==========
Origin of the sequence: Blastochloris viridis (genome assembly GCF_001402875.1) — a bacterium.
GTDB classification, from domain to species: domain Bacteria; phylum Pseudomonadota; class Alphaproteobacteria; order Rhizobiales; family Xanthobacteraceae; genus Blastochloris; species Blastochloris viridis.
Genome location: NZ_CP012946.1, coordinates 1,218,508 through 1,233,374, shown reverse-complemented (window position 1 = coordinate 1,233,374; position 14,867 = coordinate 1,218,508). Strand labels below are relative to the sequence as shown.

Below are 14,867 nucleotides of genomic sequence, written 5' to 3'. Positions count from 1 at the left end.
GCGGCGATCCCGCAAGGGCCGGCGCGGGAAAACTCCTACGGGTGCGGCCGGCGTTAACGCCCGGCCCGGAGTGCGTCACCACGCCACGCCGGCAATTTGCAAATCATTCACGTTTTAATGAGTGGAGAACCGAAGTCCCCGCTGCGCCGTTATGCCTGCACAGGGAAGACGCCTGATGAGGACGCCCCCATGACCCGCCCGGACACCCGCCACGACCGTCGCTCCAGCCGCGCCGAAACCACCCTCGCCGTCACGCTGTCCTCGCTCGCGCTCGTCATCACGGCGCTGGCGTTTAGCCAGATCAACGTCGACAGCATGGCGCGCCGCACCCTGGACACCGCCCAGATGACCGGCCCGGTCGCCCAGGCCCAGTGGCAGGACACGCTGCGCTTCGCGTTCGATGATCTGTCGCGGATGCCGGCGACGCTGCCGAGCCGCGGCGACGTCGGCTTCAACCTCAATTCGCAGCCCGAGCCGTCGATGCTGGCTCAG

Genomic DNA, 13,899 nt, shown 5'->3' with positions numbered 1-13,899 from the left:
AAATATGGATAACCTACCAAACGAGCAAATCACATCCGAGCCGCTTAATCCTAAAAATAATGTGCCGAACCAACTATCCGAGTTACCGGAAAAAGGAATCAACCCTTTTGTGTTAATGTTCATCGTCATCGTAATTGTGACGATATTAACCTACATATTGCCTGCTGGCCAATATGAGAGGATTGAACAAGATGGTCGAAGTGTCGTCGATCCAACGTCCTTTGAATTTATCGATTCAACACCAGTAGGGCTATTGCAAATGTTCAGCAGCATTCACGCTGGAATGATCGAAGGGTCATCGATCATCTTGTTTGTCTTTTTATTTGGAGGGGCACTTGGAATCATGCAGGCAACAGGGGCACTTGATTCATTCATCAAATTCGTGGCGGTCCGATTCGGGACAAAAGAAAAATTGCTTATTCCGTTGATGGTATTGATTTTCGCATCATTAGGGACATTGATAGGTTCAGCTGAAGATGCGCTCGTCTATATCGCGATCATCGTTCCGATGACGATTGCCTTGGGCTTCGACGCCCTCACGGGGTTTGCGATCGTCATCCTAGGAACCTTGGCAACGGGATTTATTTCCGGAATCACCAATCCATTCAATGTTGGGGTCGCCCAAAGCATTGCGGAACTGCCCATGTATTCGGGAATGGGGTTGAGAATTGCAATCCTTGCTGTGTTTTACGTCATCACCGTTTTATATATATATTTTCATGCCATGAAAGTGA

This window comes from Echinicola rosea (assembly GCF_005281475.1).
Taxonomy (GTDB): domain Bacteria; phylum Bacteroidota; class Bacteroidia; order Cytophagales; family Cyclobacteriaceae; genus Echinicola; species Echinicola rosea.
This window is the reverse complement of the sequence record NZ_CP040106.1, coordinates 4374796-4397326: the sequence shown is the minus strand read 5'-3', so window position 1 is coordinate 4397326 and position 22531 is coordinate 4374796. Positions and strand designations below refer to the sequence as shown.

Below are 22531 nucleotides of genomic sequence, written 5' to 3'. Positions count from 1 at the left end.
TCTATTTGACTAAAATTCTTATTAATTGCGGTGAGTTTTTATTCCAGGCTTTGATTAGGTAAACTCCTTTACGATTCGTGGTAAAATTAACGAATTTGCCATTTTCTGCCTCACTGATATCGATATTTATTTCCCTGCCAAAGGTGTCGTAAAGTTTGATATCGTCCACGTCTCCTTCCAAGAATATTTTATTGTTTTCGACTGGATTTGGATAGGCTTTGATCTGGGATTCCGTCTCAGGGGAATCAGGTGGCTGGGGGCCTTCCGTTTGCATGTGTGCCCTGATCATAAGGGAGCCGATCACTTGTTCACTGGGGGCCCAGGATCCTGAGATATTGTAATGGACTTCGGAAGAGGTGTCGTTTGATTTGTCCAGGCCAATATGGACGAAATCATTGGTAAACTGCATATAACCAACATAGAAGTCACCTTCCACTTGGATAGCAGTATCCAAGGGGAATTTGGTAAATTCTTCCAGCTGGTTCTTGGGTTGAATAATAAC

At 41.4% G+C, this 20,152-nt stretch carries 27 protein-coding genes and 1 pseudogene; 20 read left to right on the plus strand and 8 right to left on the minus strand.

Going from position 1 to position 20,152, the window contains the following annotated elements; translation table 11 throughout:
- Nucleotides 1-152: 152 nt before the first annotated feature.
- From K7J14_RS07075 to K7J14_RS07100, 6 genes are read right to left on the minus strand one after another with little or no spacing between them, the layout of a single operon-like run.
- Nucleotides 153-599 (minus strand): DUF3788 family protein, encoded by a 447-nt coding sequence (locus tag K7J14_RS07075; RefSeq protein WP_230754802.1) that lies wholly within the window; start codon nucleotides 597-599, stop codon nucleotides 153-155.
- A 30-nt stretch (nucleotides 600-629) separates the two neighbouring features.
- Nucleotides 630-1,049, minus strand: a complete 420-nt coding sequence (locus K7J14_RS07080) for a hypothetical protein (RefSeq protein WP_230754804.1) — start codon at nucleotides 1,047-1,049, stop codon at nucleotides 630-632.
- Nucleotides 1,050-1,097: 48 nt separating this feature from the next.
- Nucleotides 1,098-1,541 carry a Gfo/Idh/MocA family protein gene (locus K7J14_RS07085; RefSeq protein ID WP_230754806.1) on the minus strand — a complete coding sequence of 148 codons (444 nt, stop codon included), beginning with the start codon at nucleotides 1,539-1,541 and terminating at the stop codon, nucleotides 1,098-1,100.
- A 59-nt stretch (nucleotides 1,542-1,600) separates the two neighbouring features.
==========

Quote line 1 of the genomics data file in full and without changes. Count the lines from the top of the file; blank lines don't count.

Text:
Origin of the sequence: Blastochloris viridis (genome assembly GCF_001402875.1) — a bacterium.